if you're lucky they will tell you now what they are offering. if they dont tell you the rate and once again ask you how much you'd like, you can, depending on the rapport you have, get cheeky. my last job i sorta tricked them into revealing the absolute max salary they were offering.

    i had a great rapport with this person who was going to be my manager and we had similar senses of humor. we were both keeping our cards close to our chest, so when he threw the question back to me

    him: how much compensation would you like?
    me: well i would like $250K.....
    him well we can't quite pay that much, but i can pay you x.

    I accepted X because it ended up being 5k more than the number I would have originally came out with.

    if that tactic doesnt work, i still wouldnt suggest coming out with a specific number, you basically want to give them a range. of course dont do it in such a way that it creates hard feelings on their part that your playing hardball.


    if they cant give you what you want and you still absolutely love the job, you CAN suggest an evaluation of your performance after 3-6 months with purpose of potentially increasing your salary. i did this when i switched careers and the new place was hesitant to pay me what initially wanted since i was so green in the field. after 6 months i got my evaluation and the salary raise.

    i've never not accepted a job because the salary was too low because i'm never surprised by the salaries. the first thing i do in the interview process is research the company, so i'll already have an idea what to expect range wise. i basically use the interview process as a way to not only get to know the company but also to start convincing people that i'm worth the higher end of their salary range.

    for instance i'm interviewing for a position now. i know the salary range the offer. the mid point of that range is a little less than what i'd like, so i definitely want to go in at the upper range. so during the interviews i make sure to not only let them know i can perform the requirements they have listed, but i also wil be bringing in tons of extra skills that aren't required but will be useful (ie the position i'm interviewing for doesnt manage others, but i've been giving a few examples here and there about how i have mentored and help develop junior staff members). that way if we get to the salary negotiation stage, i've already laid out the ground work for saying i'm worth the upper end of your salary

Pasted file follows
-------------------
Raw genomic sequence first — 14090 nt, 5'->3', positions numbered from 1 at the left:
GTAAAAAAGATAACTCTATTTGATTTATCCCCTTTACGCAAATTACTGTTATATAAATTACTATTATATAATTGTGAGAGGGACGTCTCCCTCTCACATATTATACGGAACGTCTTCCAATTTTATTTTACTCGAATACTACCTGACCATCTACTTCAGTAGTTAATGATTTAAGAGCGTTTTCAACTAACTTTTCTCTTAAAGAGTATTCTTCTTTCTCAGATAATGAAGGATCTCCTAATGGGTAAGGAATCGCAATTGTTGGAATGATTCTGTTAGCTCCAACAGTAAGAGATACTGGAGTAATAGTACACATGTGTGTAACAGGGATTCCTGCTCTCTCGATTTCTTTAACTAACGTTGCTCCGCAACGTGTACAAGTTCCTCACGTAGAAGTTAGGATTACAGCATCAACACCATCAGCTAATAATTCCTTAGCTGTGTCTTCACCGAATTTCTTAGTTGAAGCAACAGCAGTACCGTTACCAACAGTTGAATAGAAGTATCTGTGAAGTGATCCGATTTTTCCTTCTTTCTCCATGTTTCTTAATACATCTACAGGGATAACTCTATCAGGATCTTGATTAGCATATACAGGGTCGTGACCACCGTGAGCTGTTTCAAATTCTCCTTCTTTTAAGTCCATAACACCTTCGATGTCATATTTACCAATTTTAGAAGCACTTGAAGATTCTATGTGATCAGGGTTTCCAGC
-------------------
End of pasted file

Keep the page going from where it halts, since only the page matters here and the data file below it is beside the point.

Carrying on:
ETA: and you definitely want to get any of the extras you've negotiated in writing. if they are going to evaluate you for a raise in 3 months then get that in your offer letter, if you've negotiated a few extra days vacation, being able to work a few days a month from home, etc.. any of that stuff that isnt offered to every other employee you want to get in writing. mainly because people quit or get fired and you dont want to be in a position where you have to prove something that was only agreed to by word of mouth
    Last edited by GalaxyGirl2012; 03-03-2012 at 02:31 AM.

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    I recently did this but they employer laid everything out as far as how much the job paid. I asked if there was any room for negotiation with the salary.

  6. #6
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    hmmm weird, I see my post was moved



    Quote Originally Posted by nappyeditor View Post
    I recently did this but they employer laid everything out as far as how much the job paid. I asked if there was any room for negotiation with the salary.
    what happened after you asked?